The curtain comes down at Cineworld as it shuts all its cinemas

Cinema chain Cineworld is closing its operations in Britain and America. But this crisis is not due to Covid-19 – it is largely self-induced. Matthew Partridge reports

Cineworld foyer © Cineworld
Shutting up shop will cost 45,000 jobs
(Image credit: © Cineworld)

The show’s over. Cineworld’s (LSE: CINE) share price halved this week after it confirmed that it was closing all of its UK and US cinemas, with the loss of 45,000 jobs, says Dominic Walsh in The Times. It has now fallen by 90% this year. The closures follow the announcement that the new James Bond firm, No Time to Die, has been postponed until Easter. Cineworld claims this shows that studios “are reluctant to release new blockbusters without guarantees of suitable audiences” and without such films audiences will be unwilling to “consider coming back to theatres against the backdrop of Covid-19”.

Studio bosses should stop being so myopic, says Jim Armitage in the Evening Standard. It’s true that cinemas are closed in New York and Los Angeles, where most film moguls have their “swanky pads”. But in the rest of the world, which accounts for 80% of the global box office, as well as in many US states, “cinemas have been open for months”. While some people may be reluctant to venture out, others “would love to go if there was anything worth watching”. Studios’ “ignorant trampling of decent cinema businesses” could also end up hurting them since studies show that cinema takings “massively outperform” streaming revenues.

The real culprit

There’s certainly something ironic about a film called No Time to Die “bringing down the curtain” on one of the country’s top cinema operators, says Ben Marlow in The Daily Telegraph. Still, Cineworld’s CEO, Mooky Greidinger, has hardly helped his company’s chances of survival: the chain’s debt-fuelled expansion has left it “buckling under an $8bn (£6bn) debt mountain”. It wasn’t until June that he finally abandoned the “fantasy” that he could pull off a £1.8bn takeover of Canada’s Cineplex. Overall, Cineworld needs to raise more money quickly, or it could find itself in a jam that “Bond himself would struggle to escape from”.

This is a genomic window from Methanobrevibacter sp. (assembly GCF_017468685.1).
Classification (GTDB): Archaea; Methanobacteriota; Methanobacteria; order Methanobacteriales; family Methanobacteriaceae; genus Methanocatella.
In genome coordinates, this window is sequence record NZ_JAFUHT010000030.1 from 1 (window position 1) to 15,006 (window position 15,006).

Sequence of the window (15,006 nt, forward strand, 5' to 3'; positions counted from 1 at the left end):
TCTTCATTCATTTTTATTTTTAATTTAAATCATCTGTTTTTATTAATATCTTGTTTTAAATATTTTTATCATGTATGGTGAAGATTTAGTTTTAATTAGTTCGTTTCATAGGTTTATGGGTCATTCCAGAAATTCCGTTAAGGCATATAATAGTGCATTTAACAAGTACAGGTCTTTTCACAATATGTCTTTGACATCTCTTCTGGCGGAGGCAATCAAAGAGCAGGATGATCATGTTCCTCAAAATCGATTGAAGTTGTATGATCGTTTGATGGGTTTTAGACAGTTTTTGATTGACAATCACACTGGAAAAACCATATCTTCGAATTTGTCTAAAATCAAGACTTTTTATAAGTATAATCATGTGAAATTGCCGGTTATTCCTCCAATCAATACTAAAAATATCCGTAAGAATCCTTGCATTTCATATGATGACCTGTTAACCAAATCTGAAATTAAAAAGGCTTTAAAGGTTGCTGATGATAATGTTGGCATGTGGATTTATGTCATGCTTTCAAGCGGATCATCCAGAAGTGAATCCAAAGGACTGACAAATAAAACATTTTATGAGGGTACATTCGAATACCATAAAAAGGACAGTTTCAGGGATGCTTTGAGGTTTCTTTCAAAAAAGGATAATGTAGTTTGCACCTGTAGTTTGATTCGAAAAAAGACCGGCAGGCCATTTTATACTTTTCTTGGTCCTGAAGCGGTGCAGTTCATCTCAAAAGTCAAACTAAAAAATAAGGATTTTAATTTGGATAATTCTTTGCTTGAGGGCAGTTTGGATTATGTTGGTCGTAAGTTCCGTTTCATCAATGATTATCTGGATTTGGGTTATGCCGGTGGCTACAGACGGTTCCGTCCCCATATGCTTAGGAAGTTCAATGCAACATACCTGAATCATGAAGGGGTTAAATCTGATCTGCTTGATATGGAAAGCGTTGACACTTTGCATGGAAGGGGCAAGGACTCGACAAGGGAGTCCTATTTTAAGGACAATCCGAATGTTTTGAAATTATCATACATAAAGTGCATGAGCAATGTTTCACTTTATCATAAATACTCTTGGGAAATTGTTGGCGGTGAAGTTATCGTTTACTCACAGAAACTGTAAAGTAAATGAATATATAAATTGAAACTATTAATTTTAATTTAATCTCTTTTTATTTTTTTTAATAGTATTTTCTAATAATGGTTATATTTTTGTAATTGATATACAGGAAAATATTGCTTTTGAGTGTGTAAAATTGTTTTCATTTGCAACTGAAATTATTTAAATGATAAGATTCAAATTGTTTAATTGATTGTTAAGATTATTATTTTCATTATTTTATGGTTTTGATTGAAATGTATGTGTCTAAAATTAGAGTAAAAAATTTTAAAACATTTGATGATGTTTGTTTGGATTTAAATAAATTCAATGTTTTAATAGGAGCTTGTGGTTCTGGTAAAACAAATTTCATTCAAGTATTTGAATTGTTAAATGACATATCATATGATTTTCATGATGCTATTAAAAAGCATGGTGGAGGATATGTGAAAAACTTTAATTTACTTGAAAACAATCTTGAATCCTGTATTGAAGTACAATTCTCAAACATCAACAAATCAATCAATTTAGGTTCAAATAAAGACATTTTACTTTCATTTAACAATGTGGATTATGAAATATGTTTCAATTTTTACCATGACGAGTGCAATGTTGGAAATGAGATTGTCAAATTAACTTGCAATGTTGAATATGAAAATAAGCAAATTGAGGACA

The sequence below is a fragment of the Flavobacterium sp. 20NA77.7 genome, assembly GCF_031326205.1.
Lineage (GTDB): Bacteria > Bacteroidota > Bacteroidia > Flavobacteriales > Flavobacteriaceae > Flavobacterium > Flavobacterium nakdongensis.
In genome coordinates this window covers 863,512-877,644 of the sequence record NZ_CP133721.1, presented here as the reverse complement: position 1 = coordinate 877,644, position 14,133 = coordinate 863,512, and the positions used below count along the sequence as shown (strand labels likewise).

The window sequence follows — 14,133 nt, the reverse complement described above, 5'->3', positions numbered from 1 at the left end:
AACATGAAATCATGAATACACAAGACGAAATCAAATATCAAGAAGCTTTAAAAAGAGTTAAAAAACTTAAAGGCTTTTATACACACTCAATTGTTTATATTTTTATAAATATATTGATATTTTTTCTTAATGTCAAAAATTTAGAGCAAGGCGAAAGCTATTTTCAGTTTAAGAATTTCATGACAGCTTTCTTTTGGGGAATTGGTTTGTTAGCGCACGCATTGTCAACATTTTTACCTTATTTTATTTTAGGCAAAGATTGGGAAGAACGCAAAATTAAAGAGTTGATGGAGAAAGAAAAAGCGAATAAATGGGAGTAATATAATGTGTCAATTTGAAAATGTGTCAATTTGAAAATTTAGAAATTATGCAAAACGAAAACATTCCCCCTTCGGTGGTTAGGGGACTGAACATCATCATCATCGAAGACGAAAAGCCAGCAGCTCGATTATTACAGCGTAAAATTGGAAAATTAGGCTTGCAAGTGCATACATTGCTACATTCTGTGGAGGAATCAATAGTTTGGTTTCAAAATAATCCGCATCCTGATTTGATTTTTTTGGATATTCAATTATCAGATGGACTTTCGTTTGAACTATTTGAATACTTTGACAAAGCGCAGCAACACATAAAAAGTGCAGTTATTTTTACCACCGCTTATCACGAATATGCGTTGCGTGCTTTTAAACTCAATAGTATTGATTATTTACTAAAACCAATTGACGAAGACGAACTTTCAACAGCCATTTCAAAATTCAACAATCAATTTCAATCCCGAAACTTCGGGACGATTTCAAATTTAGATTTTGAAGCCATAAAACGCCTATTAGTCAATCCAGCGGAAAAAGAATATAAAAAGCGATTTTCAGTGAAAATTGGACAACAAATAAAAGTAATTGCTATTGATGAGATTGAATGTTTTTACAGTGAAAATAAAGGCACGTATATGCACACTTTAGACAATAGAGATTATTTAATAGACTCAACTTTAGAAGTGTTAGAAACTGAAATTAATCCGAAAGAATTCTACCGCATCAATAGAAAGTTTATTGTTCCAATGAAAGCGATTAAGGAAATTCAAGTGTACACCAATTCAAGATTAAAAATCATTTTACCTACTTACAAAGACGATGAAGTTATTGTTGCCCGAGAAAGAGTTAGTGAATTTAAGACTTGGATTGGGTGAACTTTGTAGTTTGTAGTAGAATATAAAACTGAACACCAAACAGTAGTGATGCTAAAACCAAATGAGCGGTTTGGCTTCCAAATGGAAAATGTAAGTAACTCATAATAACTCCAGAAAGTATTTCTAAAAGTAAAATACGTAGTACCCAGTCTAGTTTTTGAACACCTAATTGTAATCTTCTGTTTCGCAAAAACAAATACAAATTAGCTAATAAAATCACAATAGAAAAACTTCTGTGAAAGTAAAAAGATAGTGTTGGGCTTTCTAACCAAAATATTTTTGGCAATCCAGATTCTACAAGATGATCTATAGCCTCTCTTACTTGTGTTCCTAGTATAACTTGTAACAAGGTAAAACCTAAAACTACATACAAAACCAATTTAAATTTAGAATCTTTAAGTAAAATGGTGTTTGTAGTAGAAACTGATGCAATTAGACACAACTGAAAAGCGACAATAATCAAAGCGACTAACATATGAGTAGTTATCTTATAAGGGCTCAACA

Subscribe to MoneyWeek

Subscribe to MoneyWeek today and get your first six magazine issues absolutely FREE

Get 6 issues free

Sign up to Money Morning

Don't miss the latest investment and personal finances news, market analysis, plus money-saving tips with our free twice-daily newsletter

Don't miss the latest investment and personal finances news, market analysis, plus money-saving tips with our free twice-daily newsletter

Sign up

If Cineworld wants to borrow any more money from lenders, it will have to pay a “high price”, says Kate Burgess in the Financial Times. With the company “almost certain” to breach its loan covenants by the end of the year, it was forced to offer an interest rate of 11% on its latest tranche of debt, issued last month. Credit-ratings agency Moody’s has downgraded the group again.

With lenders wanting “nose-bleed” interest rates and UK state support “impossible”, the only other option is a rights issue, says Nils Pratley in The Guardian. However, with the company now valued at a mere £346m, it would “require the participation of... Greidinger and his trust”, which owns 20% of the shares, to raise enough money. Their capacity and inclination to inject additional funds are “unknown”. While Cineworld could benefit from a “bumper” 2021 amid the “pent-up supply” of potential blockbusters, its “path to survival in recognisable form” now seems “more uncertain than ever”.

Dr Matthew Partridge

Matthew graduated from the University of Durham in 2004; he then gained an MSc, followed by a PhD at the London School of Economics.

He has previously written for a wide range of publications, including the Guardian and the Economist, and also helped to run a newsletter on terrorism. He has spent time at Lehman Brothers, Citigroup and the consultancy Lombard Street Research.

Matthew is the author of Superinvestors: Lessons from the greatest investors in history, published by Harriman House, which has been translated into several languages. His second book, Investing Explained: The Accessible Guide to Building an Investment Portfolio, is published by Kogan Page.

As senior writer, he writes the shares and politics & economics pages, as well as weekly Blowing It and Great Frauds in History columns He also writes a fortnightly reviews page and trading tips, as well as regular cover stories and multi-page investment focus features.

Follow Matthew on Twitter: @DrMatthewPartri